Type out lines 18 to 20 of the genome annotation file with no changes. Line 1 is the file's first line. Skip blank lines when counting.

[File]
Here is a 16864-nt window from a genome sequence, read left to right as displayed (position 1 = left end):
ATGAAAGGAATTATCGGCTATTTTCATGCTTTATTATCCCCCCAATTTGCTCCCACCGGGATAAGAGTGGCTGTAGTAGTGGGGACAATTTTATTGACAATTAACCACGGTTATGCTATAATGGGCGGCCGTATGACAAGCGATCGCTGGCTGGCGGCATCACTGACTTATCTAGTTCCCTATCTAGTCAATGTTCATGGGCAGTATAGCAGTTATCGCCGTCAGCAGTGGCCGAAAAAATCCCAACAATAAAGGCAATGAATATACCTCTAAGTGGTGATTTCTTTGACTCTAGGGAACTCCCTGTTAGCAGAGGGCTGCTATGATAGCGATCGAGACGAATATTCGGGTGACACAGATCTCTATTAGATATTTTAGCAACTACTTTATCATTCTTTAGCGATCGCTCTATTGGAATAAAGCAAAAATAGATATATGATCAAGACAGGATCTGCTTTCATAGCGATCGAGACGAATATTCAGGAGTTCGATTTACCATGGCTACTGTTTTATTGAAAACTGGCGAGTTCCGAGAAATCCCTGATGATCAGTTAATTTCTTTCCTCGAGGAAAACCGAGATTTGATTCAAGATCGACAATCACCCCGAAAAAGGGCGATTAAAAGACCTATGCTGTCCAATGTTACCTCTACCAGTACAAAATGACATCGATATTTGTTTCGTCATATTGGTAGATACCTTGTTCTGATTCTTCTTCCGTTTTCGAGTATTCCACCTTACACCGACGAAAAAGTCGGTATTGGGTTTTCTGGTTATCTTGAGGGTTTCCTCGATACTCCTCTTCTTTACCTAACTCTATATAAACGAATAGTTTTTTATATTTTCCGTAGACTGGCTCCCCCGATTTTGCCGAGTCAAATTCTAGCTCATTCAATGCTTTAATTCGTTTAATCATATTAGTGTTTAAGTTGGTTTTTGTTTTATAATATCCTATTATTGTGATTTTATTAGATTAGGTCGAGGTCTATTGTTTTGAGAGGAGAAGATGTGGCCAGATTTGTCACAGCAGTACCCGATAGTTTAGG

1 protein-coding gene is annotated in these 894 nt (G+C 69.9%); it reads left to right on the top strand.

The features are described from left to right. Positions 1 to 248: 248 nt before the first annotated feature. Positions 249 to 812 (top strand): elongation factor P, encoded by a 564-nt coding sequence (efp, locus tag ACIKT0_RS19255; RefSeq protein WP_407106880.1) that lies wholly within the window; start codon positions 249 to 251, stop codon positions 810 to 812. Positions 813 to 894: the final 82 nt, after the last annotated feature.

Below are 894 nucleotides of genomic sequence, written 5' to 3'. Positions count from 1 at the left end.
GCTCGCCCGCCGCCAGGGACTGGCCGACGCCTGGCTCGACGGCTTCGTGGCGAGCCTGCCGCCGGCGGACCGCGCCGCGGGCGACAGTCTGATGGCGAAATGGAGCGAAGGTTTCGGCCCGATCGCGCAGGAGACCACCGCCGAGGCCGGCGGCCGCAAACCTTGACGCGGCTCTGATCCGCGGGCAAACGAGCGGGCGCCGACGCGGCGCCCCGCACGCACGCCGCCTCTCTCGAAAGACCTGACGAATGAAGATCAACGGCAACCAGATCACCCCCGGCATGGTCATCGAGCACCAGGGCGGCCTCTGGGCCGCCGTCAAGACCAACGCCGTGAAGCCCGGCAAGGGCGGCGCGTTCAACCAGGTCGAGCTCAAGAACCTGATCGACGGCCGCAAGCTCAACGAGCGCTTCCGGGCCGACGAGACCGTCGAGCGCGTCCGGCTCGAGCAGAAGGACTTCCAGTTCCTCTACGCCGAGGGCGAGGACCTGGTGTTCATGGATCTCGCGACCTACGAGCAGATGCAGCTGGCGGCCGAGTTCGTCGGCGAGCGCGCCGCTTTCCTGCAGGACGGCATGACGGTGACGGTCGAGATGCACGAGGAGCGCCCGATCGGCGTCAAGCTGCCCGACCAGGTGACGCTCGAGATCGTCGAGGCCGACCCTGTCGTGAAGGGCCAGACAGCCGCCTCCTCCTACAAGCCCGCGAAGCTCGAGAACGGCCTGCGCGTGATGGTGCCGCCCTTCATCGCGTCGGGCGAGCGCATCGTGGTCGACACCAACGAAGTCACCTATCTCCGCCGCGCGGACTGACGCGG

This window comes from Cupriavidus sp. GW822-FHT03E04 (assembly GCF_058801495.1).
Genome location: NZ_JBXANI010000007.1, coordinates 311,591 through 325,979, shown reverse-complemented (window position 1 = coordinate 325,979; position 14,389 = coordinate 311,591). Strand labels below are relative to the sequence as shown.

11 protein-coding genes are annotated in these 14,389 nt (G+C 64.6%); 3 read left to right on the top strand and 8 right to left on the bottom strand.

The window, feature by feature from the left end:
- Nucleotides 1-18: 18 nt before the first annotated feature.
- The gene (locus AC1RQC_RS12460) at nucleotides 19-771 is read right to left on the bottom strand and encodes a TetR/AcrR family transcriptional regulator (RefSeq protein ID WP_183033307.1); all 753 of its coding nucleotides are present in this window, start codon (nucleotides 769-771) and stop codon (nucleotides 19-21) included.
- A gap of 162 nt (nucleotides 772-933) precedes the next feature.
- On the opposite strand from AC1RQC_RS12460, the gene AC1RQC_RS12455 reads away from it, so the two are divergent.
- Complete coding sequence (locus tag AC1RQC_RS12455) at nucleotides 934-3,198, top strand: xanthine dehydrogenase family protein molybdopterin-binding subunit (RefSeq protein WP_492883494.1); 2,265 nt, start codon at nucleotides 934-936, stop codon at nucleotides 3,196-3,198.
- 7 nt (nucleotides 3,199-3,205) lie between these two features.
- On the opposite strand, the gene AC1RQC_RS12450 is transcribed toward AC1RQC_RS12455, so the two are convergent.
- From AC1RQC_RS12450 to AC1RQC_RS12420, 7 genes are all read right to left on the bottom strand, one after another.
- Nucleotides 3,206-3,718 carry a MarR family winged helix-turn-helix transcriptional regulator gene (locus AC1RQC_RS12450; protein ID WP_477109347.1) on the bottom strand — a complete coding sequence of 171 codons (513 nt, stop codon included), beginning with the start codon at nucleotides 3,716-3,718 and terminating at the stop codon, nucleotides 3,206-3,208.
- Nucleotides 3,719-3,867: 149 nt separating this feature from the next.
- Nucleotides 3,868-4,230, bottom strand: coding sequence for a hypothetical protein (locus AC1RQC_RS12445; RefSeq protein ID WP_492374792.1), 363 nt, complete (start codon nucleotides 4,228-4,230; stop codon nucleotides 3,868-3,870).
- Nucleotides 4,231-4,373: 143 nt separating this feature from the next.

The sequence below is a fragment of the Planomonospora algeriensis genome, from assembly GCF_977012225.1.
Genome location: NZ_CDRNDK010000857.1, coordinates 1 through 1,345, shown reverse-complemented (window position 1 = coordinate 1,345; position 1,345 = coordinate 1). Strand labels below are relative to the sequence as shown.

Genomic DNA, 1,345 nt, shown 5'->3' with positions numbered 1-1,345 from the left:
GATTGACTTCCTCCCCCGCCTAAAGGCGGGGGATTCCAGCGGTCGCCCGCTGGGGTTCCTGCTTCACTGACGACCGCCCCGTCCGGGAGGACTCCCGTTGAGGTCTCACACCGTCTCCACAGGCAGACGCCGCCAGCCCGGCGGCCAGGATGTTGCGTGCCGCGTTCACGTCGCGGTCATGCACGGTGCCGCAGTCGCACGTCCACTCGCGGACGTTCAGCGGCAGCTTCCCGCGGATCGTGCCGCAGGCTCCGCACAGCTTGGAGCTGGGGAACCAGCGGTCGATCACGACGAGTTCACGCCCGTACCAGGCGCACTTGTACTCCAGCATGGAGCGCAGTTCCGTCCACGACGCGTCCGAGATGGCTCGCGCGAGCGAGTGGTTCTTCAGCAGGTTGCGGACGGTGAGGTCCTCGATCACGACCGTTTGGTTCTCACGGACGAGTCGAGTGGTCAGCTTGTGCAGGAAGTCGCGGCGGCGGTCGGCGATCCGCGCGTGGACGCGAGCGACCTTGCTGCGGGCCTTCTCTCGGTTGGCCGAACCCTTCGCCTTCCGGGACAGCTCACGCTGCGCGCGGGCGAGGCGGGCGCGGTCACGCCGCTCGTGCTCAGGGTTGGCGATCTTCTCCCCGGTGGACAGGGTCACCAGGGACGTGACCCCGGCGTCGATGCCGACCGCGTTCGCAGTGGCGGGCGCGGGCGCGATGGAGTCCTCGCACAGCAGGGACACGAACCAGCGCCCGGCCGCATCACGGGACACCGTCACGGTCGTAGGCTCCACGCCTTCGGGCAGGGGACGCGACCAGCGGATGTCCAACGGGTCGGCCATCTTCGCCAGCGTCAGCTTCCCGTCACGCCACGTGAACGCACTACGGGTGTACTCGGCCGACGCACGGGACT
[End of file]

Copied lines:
- From AC1RQC_RS12450 to AC1RQC_RS12420, 7 genes are all read right to left on the bottom strand, one after another.
- Nucleotides 3,206-3,718 carry a MarR family winged helix-turn-helix transcriptional regulator gene (locus AC1RQC_RS12450; protein ID WP_477109347.1) on the bottom strand — a complete coding sequence of 171 codons (513 nt, stop codon included), beginning with the start codon at nucleotides 3,716-3,718 and terminating at the stop codon, nucleotides 3,206-3,208.
- Nucleotides 3,719-3,867: 149 nt separating this feature from the next.